If Tinder Makes You Feel Like a Piece of Meat, This Filter's Probably for You


Whether its charmlessly asking for nudes, sending unsolicited dick pics or dealing with rejection in the most pathetic ways, objectification is nearly unavoidable on dating apps. With only photos and an allotted number of characters to "sell yourself," the platforms are often treated more like a game than a place where humans meet and try to form connections. 

A dating app called Siren, which launched in the fall of 2015, is promoting downloads by pitting itself against apps like Tinder in a new campaign called #MoreThanMeat, which enables you to make a "MeatFace" out of your Tinder profile picture. The campaign, which was created in partnership with experimental marketing company Hello Velocity, prompts dating app users to "turn Tinder into the meat shop that it really is," according to the campaign's website. 

Hello Velocity/Siren

"Dating apps should treat you like a person," the MeatFace page proclaims.

Anyone can make their own MeatFace, whether or not they have Siren. Some Tinder users have uploaded their own meat portraits to the app, finding that the quirky photo actually led to more exciting and less objectifying conversations, Susie Lee — CEO and co-founder of Siren — said over the phone. 

"MeatFaces make excellent ice-breakers: No one starts a conversation with a lackluster 'hey' when there's a steak on your face," Hello Velocity wrote in a blog post about the product. In fact, it can even lead to more meaningful conversations:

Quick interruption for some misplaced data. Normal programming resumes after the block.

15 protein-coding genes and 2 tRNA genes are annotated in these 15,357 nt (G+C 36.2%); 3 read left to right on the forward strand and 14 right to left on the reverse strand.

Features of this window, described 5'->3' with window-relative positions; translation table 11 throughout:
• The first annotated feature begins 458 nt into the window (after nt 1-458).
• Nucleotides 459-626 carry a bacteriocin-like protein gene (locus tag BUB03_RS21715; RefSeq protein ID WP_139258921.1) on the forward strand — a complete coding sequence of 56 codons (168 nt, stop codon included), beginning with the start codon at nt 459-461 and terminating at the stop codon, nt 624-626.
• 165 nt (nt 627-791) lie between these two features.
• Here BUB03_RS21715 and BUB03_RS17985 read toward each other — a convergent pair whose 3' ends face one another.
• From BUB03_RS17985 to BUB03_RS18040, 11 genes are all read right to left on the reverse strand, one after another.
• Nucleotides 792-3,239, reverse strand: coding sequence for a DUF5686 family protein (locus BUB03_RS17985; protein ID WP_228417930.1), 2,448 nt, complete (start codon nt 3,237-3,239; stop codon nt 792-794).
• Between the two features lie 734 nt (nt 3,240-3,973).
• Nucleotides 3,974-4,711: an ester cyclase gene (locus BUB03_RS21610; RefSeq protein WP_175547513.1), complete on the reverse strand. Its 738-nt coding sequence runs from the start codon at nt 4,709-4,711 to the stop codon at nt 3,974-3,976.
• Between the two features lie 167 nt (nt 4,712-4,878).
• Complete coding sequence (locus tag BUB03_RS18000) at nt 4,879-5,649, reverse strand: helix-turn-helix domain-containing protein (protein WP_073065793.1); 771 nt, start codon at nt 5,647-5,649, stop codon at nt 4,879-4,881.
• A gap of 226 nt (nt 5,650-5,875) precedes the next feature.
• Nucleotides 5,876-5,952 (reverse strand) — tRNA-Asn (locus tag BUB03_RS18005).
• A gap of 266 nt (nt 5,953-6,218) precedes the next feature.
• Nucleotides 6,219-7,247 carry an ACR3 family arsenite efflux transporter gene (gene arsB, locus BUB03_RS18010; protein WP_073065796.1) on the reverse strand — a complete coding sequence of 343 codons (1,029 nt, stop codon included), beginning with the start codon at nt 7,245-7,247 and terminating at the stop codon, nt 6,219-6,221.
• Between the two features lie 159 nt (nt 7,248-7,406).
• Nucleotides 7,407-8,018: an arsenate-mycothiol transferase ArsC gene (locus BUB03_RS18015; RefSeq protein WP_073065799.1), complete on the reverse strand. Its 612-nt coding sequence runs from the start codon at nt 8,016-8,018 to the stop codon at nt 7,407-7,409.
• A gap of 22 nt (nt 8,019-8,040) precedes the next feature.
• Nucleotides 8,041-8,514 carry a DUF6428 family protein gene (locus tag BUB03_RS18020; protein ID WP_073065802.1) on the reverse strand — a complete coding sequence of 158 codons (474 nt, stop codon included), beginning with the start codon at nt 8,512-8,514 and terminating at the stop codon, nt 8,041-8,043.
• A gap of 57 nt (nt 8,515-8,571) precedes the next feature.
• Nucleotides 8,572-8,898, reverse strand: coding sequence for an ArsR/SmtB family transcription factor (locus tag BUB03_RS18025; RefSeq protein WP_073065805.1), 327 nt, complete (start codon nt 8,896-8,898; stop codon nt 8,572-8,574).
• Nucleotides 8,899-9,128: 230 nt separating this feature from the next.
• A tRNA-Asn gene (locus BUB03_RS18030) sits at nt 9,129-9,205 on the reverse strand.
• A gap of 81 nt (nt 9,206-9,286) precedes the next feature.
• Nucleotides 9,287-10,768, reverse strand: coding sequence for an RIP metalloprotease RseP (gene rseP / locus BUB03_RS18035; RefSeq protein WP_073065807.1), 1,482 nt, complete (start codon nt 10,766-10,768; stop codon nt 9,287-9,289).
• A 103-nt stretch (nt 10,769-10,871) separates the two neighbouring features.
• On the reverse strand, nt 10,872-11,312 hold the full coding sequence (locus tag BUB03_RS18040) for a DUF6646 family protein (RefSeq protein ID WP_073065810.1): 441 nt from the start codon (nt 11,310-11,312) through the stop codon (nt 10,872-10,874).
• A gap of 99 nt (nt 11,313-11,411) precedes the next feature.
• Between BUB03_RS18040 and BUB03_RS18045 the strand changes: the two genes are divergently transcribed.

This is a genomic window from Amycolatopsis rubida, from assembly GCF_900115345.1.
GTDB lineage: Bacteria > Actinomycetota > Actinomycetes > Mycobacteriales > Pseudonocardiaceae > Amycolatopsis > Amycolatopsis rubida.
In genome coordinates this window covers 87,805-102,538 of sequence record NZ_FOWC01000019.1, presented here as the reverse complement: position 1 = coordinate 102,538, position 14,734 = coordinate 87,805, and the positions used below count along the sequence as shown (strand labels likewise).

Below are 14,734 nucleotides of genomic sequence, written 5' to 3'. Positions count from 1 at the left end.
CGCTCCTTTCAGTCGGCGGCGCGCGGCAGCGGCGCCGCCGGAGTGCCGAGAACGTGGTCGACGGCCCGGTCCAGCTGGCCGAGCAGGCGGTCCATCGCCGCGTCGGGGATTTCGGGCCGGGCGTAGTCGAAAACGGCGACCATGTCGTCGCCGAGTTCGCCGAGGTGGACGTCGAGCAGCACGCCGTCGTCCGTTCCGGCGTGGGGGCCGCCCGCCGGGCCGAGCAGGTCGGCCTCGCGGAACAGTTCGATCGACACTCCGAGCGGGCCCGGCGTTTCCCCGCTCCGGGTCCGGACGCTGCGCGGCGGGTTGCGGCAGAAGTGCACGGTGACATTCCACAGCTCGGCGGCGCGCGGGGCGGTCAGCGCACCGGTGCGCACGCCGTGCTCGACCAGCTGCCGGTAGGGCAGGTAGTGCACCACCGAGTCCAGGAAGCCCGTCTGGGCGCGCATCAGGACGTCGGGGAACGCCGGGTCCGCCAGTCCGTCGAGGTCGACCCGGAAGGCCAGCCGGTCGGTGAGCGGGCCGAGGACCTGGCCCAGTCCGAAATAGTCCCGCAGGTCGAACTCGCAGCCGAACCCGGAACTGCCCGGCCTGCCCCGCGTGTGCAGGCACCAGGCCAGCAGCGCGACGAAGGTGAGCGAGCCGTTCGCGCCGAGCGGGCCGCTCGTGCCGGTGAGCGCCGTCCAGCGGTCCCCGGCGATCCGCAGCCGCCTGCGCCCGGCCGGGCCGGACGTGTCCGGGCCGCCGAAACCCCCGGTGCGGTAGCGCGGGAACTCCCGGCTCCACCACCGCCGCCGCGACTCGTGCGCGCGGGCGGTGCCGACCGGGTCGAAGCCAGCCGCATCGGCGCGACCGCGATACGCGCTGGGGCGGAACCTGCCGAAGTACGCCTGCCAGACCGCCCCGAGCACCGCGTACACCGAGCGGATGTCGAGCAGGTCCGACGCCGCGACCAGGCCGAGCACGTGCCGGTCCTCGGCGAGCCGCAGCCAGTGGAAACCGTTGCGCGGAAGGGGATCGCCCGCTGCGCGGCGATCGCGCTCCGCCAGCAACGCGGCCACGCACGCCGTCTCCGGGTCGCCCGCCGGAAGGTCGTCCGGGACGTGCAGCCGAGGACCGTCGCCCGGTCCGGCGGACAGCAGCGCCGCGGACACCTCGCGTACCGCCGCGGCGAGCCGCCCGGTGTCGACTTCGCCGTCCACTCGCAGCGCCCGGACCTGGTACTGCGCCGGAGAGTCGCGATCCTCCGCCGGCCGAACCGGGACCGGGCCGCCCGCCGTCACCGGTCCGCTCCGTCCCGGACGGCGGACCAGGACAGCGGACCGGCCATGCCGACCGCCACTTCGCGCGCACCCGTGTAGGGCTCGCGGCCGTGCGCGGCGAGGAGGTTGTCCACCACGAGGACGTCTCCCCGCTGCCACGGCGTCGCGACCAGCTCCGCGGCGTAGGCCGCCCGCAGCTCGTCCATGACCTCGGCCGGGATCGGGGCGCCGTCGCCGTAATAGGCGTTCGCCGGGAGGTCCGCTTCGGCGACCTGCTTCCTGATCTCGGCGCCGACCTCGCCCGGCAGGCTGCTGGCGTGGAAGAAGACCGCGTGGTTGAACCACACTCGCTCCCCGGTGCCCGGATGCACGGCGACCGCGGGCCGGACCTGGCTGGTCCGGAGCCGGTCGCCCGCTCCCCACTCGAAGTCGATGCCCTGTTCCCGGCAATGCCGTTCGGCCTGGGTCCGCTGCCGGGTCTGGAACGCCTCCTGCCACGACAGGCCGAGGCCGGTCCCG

Hello Velocity/Medium

"Tinder feels like a crazy stupid frat party," Lee said. "That's not honestly how you'd navigate your life most of the time." 

Instead, her company "is using technology to create a more humane space for people to meet and really solve the problem of loneliness," Lee explained. Dating apps that solely rely on pictures for making connections is an illogical and dishonest way to get to know people, she added. 

The MeatFace campaign runs parallel with Siren's mission: No "shopping for humans," but connecting people in a "humane" way. Unlike most popular dating apps, Siren allows its users to first blur their photos until a connection is made. 


Lee said this feature is especially important for women, who may not want people to know they're on the market at all hours of the day. Lee gave the example of a barista on Tinder: Her presence on the app might lead customers who also use Tinder to believe that she is available to be pursued while on the job.

Hello Velocity/Medium

Whether date-seekers ditch Tinder for apps like Siren is something only time will tell. In the meantime, whether you're on the hunt or not, one things for certain: It's pretty hard to resist taking a meat selfie of your own.

Case in point.
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